Could maintaining a healthy circadian rhythm help you to fend off the effects of growing older? New research has discovered a group of rhythmic genes related to aging.
Many people try to stave off aging with plastic surgery and other treatments aimed at changing the external signs. However, aging is a process that affects every cell in our bodies. While our society is always introducing new creams and therapies, it appears that keeping a healthy circadian rhythm is key to slowing the ravages of time. One newly discovered group of genes related to aging in particular appears to be a missing link.
What Causes Aging?
While we are all eager to grow wiser, getting wrinkles and losing our youthful vigor are things many wish to avoid. Scientists have spent decades looking into the root causes of aging and they found several answers. On a cellular level, aging appears to be caused by cumulative damage to our cells and their DNA. As we go about our days, we encounter a variety of sources of damage. These may come from exposures in our environment, but metabolites from our own cells are a major cause as well. In fact, oxygen is one of the major sources of damage to DNA even though our cells need it to survive.
Our cells have a variety of repair mechanisms to keep them functioning even in the face of constant exposure to damaging elements. However, over time these repair mechanisms begin to break down. The result is that damage to DNA is not repaired and our cells gradually become less functional. This causes the many symptoms associated with aging, from skin that contains less collagen and thus forms wrinkles, to brains that need more time to recall information.
Are There Genes Related to Aging?
Researchers have long noted that the circadian rhythm appears to be linked to aging. According to a recent study, this may be due to the role of a group of circadian rhythm genes responding to aged or damaged cells. This group of genes, called “late life cycler” genes, is responsible for maintaining our internal clocks but is also activated in response to intense stress or aging. These genes manage a variety of internal clocks related to sleep-wake cycles, feeding times, cell repair and other activities that occur according to our daily rhythms.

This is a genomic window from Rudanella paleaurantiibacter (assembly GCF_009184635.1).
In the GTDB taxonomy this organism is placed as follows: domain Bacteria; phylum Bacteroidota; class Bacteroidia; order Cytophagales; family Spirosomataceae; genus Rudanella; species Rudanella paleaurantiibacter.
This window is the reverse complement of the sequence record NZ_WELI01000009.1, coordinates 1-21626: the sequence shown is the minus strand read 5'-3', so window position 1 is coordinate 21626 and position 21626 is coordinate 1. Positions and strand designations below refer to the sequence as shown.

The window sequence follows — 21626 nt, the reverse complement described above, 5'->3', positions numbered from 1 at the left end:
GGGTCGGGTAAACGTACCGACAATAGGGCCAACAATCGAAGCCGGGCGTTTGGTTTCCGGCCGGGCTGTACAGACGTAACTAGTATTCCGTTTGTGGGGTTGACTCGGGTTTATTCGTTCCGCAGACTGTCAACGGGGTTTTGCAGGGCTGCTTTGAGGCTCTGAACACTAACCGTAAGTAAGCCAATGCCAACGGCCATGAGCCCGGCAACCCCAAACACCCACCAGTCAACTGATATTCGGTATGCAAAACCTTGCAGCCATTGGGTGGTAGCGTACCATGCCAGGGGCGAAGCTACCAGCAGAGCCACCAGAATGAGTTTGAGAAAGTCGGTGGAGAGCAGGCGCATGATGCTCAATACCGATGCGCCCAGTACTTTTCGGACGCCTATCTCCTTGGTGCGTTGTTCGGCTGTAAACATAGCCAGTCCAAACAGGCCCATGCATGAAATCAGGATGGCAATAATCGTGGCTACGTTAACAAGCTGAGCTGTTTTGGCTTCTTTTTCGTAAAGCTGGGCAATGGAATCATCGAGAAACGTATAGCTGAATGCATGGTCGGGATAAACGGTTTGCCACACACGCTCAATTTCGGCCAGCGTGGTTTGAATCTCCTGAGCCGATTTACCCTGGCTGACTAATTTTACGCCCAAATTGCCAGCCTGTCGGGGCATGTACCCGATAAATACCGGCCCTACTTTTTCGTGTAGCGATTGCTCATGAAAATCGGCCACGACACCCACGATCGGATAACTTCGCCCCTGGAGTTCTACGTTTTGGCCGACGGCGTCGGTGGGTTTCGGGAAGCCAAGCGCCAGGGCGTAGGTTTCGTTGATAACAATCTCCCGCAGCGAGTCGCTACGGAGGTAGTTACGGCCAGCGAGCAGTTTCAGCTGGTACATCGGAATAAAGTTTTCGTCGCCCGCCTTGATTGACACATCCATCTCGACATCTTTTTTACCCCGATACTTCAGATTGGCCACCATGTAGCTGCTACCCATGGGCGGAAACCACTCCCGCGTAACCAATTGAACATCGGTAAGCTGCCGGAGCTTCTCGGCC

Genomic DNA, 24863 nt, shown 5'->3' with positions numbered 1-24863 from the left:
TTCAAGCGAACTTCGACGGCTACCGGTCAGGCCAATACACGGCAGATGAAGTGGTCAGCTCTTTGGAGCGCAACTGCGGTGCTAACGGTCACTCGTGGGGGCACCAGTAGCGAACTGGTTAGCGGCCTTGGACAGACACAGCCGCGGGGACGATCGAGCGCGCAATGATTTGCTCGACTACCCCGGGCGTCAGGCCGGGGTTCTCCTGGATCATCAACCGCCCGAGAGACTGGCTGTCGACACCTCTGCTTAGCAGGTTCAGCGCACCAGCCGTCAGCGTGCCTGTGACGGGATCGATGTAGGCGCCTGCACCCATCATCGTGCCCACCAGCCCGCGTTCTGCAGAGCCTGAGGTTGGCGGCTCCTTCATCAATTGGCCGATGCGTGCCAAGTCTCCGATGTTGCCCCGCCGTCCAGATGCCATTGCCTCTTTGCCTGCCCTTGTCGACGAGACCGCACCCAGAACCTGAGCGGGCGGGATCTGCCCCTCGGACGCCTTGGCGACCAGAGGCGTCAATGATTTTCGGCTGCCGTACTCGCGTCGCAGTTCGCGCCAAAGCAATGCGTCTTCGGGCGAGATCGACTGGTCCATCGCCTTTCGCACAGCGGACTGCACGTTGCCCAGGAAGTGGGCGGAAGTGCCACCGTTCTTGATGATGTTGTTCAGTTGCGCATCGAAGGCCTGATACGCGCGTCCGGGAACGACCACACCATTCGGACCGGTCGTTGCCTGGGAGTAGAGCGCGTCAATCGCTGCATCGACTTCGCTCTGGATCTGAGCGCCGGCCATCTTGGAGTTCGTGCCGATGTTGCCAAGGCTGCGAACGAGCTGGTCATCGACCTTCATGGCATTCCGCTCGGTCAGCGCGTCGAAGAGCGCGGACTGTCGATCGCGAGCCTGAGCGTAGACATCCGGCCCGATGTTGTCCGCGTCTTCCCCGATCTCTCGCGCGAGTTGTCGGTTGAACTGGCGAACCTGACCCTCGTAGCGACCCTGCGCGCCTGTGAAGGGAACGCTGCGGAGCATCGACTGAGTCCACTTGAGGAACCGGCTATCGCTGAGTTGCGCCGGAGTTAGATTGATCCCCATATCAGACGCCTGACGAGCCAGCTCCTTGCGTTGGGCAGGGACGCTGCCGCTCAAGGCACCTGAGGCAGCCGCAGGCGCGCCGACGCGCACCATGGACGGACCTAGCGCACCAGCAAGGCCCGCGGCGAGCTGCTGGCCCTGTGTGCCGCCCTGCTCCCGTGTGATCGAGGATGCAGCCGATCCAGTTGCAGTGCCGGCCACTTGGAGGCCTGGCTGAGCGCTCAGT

These genes are active not just in our brains, where the master circadian clock appears to be located, but in peripheral organs such as the liver as well. They also appear to contribute to the changes we associate with aging. This group, which is comprised of around 25 separate genes, is thought to act to protect our brain and nervous system but also can indirectly cause aging in a variety of ways, especially in how they deal with damaged proteins. When we place our bodies under stress, these genes are activated to maintain internal clocks and they also can accelerate aging.
Aging and the Circadian Rhythm
This is the first study to identify exact genes related to aging, but not the first to find the link between circadian rhythm and aging. Many studies have noted that over time, we see not just aging but significant changes in our sleep-wake cycle. Older people sleep less and have lower quality sleep while also seeing changes in memory and other changes we associate with our golden years. At the same time, many diseases associated with aging, such as heart disease, have been linked by chronobiology research to working late shifts and otherwise interfering with a healthy circadian rhythm.
None of us will live forever, but most people wish to live as long and healthy a life as possible. Getting enough high-quality sleep and taking care to maintain a healthy circadian rhythm and decrease stress appears to be a very important way of maintaining both youth and good health. If you are looking for a good excuse to sleep in a little later or take a well-deserved afternoon nap, these links between genes related to aging and circadian rhythm may be just the reason you seek.